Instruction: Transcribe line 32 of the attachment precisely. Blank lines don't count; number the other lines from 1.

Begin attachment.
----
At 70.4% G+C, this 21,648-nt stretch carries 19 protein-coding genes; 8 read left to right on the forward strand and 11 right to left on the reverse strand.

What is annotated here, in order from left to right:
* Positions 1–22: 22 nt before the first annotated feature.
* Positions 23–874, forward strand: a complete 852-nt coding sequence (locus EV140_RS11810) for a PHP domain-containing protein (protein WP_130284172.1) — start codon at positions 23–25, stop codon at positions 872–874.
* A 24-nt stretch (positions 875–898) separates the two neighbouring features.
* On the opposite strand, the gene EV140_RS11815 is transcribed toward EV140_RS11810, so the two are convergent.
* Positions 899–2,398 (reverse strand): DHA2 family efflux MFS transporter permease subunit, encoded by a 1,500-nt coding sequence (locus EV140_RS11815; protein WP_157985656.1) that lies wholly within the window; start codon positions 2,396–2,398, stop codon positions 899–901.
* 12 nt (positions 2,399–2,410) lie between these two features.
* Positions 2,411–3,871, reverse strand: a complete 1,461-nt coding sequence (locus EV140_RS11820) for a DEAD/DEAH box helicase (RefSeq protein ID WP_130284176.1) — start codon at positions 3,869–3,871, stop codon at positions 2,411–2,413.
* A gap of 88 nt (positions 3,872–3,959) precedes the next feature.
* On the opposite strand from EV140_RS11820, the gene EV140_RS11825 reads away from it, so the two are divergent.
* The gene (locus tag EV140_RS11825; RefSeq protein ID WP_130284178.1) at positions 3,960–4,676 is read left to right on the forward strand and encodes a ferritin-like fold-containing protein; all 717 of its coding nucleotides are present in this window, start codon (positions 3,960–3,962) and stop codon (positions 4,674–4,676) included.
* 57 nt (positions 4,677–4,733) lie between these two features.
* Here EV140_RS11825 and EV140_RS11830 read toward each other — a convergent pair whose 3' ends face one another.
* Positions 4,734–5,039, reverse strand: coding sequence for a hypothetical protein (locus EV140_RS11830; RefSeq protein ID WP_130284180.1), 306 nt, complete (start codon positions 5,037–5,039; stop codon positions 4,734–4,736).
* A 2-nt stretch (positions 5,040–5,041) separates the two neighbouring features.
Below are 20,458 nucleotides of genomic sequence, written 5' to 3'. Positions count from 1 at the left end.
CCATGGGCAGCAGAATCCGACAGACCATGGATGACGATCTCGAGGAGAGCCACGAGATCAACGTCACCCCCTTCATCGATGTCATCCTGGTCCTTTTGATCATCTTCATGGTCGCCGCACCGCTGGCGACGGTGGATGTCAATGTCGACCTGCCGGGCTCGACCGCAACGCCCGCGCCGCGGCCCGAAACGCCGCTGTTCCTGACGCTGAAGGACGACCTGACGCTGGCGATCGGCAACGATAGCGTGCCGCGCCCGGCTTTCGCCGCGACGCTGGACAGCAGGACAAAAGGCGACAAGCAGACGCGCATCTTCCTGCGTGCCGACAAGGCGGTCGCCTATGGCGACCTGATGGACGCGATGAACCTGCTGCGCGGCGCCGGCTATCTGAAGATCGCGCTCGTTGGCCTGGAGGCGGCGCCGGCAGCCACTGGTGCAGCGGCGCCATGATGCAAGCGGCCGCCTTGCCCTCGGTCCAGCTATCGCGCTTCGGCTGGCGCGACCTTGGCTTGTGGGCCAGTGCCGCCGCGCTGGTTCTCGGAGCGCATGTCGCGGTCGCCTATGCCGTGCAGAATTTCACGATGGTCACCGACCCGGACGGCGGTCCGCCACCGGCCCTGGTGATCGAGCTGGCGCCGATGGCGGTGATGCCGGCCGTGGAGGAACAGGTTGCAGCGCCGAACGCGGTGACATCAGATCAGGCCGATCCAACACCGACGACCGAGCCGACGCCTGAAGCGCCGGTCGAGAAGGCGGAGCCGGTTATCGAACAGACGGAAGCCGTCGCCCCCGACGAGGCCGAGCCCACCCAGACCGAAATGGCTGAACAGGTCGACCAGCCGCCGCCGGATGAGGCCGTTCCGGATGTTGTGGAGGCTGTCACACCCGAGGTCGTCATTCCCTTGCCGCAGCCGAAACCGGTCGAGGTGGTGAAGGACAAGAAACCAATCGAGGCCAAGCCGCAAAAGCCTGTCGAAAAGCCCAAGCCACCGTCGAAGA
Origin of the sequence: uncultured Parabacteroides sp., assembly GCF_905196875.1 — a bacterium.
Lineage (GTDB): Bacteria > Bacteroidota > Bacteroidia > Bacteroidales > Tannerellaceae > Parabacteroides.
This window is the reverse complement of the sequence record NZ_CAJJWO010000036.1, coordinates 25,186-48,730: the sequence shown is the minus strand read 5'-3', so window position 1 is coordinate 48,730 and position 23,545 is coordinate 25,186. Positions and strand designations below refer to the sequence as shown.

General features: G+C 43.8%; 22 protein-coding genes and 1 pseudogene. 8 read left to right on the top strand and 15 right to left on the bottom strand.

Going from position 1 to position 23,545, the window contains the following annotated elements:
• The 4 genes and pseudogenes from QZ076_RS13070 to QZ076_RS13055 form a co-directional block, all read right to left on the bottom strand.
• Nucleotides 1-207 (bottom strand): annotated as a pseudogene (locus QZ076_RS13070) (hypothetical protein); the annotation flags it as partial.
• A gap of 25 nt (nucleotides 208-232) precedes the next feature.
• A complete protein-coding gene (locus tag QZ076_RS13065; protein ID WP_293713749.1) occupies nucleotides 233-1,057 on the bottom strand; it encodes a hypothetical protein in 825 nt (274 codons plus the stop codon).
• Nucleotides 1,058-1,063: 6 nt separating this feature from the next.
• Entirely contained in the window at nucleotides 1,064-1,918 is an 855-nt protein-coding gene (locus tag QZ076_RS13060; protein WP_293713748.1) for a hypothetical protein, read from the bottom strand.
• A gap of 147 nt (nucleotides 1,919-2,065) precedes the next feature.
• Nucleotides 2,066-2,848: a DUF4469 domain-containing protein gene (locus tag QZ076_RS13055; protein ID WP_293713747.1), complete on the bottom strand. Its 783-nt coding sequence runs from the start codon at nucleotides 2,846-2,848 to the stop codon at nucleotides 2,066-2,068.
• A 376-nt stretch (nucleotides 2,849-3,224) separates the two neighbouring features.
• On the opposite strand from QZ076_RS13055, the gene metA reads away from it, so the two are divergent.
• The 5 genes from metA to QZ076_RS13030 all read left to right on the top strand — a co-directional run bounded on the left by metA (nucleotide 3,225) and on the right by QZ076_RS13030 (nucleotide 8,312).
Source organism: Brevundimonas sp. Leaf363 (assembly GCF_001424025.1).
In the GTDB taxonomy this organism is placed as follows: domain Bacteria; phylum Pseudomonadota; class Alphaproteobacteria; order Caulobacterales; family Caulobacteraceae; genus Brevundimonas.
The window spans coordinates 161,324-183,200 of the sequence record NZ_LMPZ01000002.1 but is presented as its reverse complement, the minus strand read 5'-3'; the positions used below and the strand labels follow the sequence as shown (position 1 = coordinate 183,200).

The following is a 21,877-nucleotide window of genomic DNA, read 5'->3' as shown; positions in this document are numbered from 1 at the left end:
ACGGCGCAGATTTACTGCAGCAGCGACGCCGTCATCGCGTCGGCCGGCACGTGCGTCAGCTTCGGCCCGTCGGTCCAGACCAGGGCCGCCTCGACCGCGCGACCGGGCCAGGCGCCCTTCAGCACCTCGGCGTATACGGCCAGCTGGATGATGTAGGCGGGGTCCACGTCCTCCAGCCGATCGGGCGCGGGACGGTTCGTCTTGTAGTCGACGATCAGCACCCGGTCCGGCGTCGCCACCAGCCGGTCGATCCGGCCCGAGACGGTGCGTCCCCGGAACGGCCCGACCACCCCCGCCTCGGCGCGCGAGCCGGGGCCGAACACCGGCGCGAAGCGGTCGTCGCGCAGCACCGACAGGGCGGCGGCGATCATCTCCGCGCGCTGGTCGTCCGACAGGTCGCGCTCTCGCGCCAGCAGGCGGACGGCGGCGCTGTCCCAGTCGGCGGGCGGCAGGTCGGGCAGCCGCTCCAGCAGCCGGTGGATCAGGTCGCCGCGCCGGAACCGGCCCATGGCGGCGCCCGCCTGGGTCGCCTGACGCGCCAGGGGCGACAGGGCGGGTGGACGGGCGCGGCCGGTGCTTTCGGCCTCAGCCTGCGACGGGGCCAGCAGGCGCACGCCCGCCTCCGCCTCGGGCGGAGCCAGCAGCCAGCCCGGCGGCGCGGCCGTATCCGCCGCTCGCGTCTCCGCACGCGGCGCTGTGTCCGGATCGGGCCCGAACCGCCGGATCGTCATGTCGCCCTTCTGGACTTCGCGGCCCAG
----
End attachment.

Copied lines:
• A 376-nt stretch (nucleotides 2,849-3,224) separates the two neighbouring features.